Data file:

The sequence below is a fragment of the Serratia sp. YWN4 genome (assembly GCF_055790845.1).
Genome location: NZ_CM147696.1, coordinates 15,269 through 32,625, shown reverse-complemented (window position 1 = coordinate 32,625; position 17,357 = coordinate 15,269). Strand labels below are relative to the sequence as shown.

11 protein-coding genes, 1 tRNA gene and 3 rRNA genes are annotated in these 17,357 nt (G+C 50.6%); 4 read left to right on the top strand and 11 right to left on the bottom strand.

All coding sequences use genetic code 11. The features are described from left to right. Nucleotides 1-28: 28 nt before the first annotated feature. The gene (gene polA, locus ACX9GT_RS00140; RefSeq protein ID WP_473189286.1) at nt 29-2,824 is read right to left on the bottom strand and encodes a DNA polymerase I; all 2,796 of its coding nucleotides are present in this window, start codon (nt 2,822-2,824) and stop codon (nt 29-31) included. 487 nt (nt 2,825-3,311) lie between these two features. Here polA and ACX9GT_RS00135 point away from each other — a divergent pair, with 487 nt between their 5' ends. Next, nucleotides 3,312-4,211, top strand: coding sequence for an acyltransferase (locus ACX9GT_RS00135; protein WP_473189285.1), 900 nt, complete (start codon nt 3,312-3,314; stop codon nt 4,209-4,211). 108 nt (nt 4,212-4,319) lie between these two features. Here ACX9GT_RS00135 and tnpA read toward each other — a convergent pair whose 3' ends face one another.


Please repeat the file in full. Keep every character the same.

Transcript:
The sequence below is a fragment of the Serratia sp. YWN4 genome (assembly GCF_055790845.1).
Genome location: NZ_CM147696.1, coordinates 15,269 through 32,625, shown reverse-complemented (window position 1 = coordinate 32,625; position 17,357 = coordinate 15,269). Strand labels below are relative to the sequence as shown.

11 protein-coding genes, 1 tRNA gene and 3 rRNA genes are annotated in these 17,357 nt (G+C 50.6%); 4 read left to right on the top strand and 11 right to left on the bottom strand.

All coding sequences use genetic code 11. The features are described from left to right. Nucleotides 1-28: 28 nt before the first annotated feature. The gene (gene polA, locus ACX9GT_RS00140; RefSeq protein ID WP_473189286.1) at nt 29-2,824 is read right to left on the bottom strand and encodes a DNA polymerase I; all 2,796 of its coding nucleotides are present in this window, start codon (nt 2,822-2,824) and stop codon (nt 29-31) included. 487 nt (nt 2,825-3,311) lie between these two features. Here polA and ACX9GT_RS00135 point away from each other — a divergent pair, with 487 nt between their 5' ends. Next, nucleotides 3,312-4,211, top strand: coding sequence for an acyltransferase (locus ACX9GT_RS00135; protein WP_473189285.1), 900 nt, complete (start codon nt 3,312-3,314; stop codon nt 4,209-4,211). 108 nt (nt 4,212-4,319) lie between these two features. Here ACX9GT_RS00135 and tnpA read toward each other — a convergent pair whose 3' ends face one another.